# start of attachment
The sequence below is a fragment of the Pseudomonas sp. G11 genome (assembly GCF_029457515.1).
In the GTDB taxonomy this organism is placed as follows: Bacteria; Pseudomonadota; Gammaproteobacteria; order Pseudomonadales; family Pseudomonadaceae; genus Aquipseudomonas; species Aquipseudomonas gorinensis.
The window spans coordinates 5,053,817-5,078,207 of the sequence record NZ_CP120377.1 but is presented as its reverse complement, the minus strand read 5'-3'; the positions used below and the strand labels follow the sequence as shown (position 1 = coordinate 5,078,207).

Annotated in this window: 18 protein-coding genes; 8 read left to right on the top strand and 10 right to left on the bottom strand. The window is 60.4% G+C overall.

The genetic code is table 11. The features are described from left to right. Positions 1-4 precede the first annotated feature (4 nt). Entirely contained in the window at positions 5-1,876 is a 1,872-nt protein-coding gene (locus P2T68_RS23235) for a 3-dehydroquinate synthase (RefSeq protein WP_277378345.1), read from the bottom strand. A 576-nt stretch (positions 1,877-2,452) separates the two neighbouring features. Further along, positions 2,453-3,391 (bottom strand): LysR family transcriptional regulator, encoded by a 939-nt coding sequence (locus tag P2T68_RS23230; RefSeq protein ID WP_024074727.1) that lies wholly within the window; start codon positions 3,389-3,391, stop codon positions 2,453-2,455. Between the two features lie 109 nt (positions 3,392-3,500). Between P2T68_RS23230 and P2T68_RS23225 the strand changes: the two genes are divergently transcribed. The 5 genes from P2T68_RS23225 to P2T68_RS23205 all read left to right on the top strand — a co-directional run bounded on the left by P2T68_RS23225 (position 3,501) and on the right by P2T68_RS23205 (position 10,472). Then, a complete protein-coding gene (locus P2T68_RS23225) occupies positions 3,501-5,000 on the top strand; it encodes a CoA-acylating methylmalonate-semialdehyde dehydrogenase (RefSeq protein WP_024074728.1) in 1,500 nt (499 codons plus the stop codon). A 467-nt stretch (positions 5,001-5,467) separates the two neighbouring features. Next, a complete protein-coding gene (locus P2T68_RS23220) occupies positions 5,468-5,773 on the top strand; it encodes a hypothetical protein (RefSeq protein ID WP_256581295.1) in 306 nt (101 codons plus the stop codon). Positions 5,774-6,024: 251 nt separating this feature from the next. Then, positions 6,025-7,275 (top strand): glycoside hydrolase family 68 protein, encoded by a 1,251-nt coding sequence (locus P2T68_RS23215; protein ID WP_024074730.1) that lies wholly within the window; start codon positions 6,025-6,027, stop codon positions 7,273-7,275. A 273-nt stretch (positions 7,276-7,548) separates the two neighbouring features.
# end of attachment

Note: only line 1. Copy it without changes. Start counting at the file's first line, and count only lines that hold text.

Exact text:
The sequence below is a fragment of the Pseudomonas sp. G11 genome (assembly GCF_029457515.1).